CNET también está disponible en español.

Ir a español

Don't show this again


Vizio P-Series Quantum aims high, costs $2,100 for 65 inches

Built to compete against high-end models from Samsung, Sony and LG, the quantum-dot equipped, super-bright TV is now shipping.


Judging from its specs, the P-Series Quantum looks like Vizio's best TV yet.

Sarah Tew/CNET

Would you pay two grand for a 65-inch Vizio?

That's the essential question posed by the all-new P-Series Quantum, which just started shipping for $2,100 from major retailers and 

Vizio certainly tempts picture quality aficionados with the right specs. The company claims a searing 2,000 nits of peak brightness, which, if true, would make it among the brightest TVs I've ever measured. Equally important is its prodigious number of full-array local dimming zones -- 192 -- which should allow it to minimize blooming and maximize local contrast. Finally, its quantum dots likely achieve a wider color gamut, which has been a relative weakness of past Vizio sets I've reviewed, including the M-Series.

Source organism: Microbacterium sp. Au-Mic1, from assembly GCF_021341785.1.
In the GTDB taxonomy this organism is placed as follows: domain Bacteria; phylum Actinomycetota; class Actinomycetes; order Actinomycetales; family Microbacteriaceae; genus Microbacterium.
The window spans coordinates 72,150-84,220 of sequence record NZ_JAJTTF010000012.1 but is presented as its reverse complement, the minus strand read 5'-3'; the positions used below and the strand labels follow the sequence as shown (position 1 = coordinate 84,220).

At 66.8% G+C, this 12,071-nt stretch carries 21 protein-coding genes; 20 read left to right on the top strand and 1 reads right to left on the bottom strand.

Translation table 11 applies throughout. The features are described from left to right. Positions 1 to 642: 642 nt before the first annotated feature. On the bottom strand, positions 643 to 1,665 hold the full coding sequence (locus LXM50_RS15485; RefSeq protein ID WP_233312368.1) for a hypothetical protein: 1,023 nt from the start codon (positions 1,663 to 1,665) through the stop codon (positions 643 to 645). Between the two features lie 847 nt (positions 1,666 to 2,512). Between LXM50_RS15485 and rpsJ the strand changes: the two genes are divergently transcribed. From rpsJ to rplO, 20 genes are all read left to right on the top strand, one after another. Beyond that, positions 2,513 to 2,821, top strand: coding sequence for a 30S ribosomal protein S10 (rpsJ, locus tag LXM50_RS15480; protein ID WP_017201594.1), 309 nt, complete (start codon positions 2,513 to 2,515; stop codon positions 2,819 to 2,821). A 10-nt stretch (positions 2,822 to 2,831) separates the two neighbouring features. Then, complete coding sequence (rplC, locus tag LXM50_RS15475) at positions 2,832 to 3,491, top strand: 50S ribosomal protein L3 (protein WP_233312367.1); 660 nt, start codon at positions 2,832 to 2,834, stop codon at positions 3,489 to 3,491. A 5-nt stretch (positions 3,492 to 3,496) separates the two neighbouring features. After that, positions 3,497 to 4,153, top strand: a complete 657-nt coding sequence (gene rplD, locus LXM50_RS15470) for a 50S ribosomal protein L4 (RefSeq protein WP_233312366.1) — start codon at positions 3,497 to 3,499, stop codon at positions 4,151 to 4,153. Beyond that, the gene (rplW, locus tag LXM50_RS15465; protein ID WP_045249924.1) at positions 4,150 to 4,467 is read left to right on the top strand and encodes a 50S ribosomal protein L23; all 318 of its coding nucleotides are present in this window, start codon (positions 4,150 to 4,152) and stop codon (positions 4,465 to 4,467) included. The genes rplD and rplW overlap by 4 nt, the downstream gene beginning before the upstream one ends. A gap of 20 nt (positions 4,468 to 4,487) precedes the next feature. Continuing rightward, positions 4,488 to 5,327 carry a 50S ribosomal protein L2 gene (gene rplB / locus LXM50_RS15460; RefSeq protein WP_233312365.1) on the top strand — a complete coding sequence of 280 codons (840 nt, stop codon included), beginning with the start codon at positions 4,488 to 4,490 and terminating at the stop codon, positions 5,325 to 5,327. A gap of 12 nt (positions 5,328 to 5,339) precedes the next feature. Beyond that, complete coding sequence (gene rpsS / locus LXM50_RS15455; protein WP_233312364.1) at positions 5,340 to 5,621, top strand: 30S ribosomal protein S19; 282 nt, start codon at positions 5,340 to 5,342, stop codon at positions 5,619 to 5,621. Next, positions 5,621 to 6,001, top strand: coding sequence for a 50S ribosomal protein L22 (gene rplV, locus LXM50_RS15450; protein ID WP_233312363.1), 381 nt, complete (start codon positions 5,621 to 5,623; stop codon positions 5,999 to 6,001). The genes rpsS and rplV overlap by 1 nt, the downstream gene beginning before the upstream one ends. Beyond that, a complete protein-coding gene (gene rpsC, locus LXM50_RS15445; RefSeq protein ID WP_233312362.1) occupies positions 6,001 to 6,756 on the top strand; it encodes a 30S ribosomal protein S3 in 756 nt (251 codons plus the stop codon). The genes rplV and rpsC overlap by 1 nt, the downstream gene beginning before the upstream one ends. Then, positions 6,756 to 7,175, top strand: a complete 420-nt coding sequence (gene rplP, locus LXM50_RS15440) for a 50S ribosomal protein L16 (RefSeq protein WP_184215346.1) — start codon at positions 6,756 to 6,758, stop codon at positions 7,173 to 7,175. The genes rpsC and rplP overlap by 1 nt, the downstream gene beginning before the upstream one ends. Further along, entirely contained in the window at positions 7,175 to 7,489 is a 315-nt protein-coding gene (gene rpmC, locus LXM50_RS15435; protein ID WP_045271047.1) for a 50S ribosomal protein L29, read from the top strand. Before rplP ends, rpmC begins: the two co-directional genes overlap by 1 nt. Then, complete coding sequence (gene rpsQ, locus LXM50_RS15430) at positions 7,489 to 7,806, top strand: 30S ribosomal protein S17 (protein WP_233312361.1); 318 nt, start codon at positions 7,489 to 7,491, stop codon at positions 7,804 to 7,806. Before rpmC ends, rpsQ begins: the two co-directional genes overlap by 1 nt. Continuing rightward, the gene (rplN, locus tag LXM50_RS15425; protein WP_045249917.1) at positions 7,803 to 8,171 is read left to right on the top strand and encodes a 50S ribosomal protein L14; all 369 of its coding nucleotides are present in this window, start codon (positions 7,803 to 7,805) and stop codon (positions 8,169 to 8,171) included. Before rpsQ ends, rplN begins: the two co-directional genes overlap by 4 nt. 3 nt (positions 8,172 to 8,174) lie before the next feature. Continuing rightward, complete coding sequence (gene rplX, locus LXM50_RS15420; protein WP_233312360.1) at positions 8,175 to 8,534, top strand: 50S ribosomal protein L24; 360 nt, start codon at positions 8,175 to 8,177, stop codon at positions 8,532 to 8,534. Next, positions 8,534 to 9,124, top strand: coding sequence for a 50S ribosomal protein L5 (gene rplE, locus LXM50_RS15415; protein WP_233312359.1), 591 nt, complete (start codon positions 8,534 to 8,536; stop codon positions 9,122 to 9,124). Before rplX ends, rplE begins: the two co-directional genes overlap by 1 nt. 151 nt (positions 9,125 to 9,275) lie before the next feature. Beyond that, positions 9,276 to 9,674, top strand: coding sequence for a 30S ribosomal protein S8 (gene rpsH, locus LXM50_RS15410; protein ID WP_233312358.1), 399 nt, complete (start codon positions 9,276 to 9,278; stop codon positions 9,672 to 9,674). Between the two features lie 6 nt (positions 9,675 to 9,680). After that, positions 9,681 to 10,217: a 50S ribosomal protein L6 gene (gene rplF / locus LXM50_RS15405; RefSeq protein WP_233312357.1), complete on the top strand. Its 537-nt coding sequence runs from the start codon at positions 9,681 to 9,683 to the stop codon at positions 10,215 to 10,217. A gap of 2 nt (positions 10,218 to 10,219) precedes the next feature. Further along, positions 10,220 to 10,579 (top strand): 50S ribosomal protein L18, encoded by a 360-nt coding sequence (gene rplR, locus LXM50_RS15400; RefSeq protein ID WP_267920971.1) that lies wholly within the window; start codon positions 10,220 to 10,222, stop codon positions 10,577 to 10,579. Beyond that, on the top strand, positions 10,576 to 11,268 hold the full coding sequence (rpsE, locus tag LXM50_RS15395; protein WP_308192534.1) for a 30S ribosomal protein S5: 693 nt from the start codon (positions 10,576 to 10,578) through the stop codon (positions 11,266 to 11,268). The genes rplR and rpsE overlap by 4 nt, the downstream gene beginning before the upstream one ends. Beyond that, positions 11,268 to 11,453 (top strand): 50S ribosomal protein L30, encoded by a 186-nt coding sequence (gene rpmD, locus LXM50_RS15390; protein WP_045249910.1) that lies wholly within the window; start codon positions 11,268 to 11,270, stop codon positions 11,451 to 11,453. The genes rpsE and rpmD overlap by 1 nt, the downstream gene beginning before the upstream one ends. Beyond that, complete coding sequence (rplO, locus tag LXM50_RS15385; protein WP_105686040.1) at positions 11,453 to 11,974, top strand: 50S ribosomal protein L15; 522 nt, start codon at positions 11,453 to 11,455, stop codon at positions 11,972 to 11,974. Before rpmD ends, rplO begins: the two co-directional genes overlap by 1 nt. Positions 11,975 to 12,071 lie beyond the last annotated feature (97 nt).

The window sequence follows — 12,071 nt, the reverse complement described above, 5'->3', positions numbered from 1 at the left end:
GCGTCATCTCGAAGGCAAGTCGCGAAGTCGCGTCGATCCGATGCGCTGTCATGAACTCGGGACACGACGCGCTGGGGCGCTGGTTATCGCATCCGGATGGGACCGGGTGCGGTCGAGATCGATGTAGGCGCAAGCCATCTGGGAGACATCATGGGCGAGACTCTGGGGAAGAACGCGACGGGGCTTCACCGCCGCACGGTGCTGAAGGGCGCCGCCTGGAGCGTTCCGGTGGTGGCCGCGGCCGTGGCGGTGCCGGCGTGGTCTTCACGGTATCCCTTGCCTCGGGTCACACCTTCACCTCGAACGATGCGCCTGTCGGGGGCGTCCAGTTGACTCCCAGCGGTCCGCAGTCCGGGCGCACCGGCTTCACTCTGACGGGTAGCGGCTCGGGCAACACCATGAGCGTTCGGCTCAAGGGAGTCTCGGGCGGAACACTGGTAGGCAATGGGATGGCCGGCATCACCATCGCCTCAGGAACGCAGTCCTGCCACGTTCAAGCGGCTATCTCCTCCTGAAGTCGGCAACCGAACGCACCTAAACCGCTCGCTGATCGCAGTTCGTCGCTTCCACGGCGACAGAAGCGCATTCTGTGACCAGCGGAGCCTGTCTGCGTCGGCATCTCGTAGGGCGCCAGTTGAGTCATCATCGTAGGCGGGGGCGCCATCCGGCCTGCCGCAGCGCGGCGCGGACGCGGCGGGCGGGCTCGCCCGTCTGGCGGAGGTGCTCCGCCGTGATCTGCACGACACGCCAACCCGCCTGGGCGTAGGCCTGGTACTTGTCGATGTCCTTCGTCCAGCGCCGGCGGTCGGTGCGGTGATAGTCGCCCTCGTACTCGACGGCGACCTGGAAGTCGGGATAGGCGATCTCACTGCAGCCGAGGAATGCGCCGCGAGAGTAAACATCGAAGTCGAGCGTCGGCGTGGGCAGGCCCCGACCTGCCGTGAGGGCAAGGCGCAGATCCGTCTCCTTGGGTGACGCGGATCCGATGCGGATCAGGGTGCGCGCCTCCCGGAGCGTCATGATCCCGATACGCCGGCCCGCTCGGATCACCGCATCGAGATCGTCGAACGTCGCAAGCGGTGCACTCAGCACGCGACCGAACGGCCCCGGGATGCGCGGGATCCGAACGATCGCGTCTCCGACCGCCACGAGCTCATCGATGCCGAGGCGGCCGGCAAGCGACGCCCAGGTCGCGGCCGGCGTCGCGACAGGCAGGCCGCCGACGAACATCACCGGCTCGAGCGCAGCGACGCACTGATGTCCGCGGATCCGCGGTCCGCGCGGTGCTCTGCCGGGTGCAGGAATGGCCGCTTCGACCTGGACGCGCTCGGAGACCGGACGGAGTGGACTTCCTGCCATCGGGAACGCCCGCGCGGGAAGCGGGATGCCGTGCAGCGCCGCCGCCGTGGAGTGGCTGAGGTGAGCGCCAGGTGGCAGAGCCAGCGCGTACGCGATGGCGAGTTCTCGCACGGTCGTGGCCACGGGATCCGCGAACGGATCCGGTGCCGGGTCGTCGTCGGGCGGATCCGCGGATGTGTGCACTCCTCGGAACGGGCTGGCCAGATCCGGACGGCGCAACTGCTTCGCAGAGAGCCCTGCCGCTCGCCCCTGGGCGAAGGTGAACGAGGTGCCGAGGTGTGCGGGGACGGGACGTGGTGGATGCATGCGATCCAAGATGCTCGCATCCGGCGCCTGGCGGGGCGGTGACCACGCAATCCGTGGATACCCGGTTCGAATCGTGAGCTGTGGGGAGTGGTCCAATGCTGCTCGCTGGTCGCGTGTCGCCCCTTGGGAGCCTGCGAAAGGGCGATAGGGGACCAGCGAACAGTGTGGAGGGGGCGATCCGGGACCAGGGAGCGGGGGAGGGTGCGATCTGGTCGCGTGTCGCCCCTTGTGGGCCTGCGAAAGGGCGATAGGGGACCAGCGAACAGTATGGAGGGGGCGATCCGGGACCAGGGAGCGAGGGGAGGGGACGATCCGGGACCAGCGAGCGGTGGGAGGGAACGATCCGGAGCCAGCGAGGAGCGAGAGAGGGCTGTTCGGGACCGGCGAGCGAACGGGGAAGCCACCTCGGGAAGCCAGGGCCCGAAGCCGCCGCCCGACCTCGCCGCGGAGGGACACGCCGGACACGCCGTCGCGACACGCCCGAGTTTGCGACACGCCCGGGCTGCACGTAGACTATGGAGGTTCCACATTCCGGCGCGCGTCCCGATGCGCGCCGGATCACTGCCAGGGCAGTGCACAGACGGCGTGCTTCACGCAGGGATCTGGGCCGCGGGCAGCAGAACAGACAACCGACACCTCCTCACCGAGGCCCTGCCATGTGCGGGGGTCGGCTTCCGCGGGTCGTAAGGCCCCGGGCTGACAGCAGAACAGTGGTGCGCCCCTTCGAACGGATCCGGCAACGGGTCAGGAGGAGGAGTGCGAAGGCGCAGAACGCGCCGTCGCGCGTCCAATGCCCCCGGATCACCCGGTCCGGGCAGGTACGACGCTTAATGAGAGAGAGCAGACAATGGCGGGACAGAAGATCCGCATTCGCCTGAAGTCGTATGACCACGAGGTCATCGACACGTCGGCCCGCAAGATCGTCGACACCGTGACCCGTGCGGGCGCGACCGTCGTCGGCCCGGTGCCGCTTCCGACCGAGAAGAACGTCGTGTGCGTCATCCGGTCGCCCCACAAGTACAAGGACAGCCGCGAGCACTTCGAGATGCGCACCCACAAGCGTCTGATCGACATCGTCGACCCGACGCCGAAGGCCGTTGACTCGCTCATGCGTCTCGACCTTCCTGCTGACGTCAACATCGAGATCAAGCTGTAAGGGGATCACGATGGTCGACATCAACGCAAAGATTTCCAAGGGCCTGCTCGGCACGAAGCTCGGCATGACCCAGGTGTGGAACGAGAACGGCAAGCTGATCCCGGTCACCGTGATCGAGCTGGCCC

Now playing: Watch this: Vizio's new TVs get quantum dots, local dimming, and...

The Quantum was first announced in April along with Vizio's step-down M-Series, reviewed last month, and non-Quantum P-Series (review coming soon). It's available in only one size: 65 inches. Vizio says it considered making a larger size, say 75 inches, but decided not to for cost reasons. My take: If it's tough to imagine paying two grand for a 65-inch Vizio, how about twice that for a 75 incher?

65-inch TV shoppers in the $2,000-ish price bracket have plenty of great options right now. The most compelling are 2017 LG OLED TVs like the B7A at $2,300. Although it will certainly be brighter, I'd be surprised if the Quantum outperformed those OLED TVs overall. 

Other contenders include the excellent Samsung Q8 (also $2,300) and Sony X900F ($2,000), both of which fall short of the Quantum's lofty specs. Finally, the money-no-object, I-just-want-the-best-picture crowd might be curious how the Quantum compares with the Samsung Q9 ($3,000) and 2018 OLEDs like the LG C8 ($3,500).

I expect to review the Q9 and the Quantum, as well as whatever other high-end TVs Sony may have up its sleeve, in the next couple of months. In the meantime, anxious Twitter friends, hang tight.

Mentioned Above
CNET may get a commission from retail offers.